A post-doc regales us with
cultural and scientific obser-
vations from his trip to fiber
optics labs throughout India.
India is a culturally rich country that draws strength from its diversity. People speak many languages, eat various
types of food, worship different gods and
have a number of lifestyles. When I was
a Ph.D. student at the Indira Gandhi
Centre for Atomic Research (IGCAR) in
Kalpakkam, I travelled across the country by train to see how researchers from
other institutes work and the unique
challenges they face—and to experience
India’s varied cultures. My adventure,
which included train rides as long as 30
hours, opened my eyes to alternate ways
of living and working.
My journey started at IGCAR in Kalpakkam, where I pursued my Ph.D. in
fiber optics. IGCAR is known worldwide
for its work on fast-breeder test reactors
and nuclear fuel reprocessing. Kalpakkam is a small town located in the Coromandel Coast, about 90 km from my
current home in Chennai. The student
housing was only 100 m from the beach.
My classmates and I enjoyed taking
many evening walks along the water.
Wikimedia Commons/Composite image by Pandian Chelliah
A tip to anyone who
wants to strike up
a conversation with
someone from India:
Talk about cricket.
As a graduate student, I worked with
IGCAR researchers to find a way to
use optical fiber sensors for monitoring
reactor coolants. My mentors were
T. Jayakumar and C. Babu Rao, the
former heads of the project; Rao was my
thesis supervisor. Specifically, we worked
on distributed fiber optic sensors, with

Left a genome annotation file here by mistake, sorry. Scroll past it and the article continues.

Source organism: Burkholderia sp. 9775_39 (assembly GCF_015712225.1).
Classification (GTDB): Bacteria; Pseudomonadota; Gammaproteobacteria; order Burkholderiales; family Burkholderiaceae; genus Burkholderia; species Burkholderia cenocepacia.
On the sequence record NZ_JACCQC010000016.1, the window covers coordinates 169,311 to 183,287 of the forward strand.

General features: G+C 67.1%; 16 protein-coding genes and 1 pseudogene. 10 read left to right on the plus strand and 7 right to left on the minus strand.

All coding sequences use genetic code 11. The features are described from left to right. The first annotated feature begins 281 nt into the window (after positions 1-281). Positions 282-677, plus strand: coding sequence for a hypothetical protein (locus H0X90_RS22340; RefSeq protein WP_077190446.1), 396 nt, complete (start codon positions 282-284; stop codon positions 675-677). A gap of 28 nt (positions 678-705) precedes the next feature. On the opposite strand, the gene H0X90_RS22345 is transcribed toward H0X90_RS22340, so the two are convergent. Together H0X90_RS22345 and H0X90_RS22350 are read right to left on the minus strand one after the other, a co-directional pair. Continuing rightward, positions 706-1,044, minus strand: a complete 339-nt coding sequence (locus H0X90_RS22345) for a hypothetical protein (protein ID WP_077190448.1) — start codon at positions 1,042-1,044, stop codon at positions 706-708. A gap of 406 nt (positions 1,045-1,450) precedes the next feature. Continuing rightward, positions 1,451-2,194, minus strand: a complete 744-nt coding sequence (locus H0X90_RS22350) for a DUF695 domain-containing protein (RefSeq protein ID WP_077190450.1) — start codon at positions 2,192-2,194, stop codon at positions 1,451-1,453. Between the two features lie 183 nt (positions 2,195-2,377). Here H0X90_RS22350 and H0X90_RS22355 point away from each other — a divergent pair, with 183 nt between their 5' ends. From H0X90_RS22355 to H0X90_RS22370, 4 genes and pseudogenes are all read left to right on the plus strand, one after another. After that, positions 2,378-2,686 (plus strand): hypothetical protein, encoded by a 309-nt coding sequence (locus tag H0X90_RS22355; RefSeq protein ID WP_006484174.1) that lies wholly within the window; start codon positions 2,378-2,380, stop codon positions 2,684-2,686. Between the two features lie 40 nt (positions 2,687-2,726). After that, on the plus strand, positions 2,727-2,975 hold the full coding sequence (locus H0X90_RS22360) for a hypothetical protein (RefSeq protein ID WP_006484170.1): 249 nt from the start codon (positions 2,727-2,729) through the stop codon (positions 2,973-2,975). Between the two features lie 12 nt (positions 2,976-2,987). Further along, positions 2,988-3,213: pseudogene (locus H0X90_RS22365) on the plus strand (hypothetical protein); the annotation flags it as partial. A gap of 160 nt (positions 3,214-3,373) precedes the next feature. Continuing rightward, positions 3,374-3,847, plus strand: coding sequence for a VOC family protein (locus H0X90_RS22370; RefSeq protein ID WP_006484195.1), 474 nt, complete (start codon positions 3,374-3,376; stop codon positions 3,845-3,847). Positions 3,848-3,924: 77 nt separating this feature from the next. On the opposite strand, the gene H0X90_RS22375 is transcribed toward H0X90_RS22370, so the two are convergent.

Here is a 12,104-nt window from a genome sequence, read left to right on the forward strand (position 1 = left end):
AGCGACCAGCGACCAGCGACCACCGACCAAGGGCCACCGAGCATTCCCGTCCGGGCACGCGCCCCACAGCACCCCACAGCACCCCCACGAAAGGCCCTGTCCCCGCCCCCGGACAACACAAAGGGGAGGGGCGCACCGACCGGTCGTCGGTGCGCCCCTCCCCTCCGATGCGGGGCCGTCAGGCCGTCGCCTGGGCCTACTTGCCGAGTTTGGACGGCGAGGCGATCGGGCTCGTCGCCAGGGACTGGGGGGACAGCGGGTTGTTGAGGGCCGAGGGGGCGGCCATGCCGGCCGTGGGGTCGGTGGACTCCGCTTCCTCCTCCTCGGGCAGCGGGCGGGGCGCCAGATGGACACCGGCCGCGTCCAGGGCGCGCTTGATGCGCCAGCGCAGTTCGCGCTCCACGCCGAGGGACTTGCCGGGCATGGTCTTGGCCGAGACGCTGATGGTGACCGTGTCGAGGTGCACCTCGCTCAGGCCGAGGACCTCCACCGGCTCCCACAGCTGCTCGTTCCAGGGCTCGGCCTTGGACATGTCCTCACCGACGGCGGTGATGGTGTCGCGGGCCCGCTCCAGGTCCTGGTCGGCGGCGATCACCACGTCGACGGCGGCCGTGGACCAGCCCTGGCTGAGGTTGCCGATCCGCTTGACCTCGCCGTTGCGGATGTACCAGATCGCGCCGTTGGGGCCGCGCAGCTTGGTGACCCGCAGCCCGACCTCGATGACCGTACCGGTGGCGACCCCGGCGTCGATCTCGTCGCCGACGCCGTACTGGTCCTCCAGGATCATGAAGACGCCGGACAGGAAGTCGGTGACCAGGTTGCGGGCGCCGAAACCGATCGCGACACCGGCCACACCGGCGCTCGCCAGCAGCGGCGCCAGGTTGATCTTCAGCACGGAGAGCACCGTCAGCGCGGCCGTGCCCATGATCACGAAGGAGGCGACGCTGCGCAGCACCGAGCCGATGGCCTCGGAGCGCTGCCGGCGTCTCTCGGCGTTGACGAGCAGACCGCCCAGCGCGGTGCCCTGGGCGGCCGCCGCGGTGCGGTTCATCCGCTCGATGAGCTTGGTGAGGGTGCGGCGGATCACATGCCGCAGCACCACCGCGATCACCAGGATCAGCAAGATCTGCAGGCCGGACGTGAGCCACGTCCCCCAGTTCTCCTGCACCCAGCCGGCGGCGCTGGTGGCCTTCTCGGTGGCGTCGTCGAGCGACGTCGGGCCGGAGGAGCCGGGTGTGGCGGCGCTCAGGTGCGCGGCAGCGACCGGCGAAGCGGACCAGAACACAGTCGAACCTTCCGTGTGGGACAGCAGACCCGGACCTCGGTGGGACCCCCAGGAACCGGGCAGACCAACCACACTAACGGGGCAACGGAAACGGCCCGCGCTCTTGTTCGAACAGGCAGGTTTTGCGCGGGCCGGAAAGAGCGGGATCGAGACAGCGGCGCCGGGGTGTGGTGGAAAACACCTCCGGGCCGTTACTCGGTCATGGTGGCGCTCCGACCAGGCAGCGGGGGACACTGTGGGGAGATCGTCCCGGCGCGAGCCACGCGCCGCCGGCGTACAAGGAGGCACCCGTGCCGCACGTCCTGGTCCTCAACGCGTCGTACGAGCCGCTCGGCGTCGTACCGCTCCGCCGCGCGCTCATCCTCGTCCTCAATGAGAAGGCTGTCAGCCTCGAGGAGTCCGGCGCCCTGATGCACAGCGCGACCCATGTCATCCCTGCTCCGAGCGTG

a focus on improving spatial resolution,
and high-temperature strain monitoring
with fiber Bragg gratings. IGCAR is a
government-run institution, and a lot
of planning goes into each new research
proposal. Despite this, the lab environment was pleasantly informal, with
coffee breaks twice a day at 10 a.m. and
3 p.m. for catching up with friends and
discussing new ideas.
I travelled alone from the southern city of
Chennai to the heart of the country—
Madhya Pradesh (MP)—to work at the
Raja Ramanna Centre for Advanced
Technology (RRCAT) in Indore. My
train followed a very scenic route through
the mountains and caves, providing views
of MP’s famous lush forests.
I didn’t have to look out the window to know I was in a new part of the
country. The food vendors’ language
and offerings changed: The shout for tea
and coffee “tea tea kaapi” converted to
“cha cha kaafi,” and the rice-paste idli
dosas of the south were replaced with
the wheat-flour poori chappatis of the
north. The train also had a steady stream
of transgender entertainers dancing,
collecting money and offering blessings
or curses depending on your generosity.
My fellow passengers talked incessantly.
A tip to anyone who wants to strike up a
conversation with someone from India:
Talk about cricket.
The first time I traveled to Indore
years ago, it was full of dusty roads and
crowded minivans. I was surprised by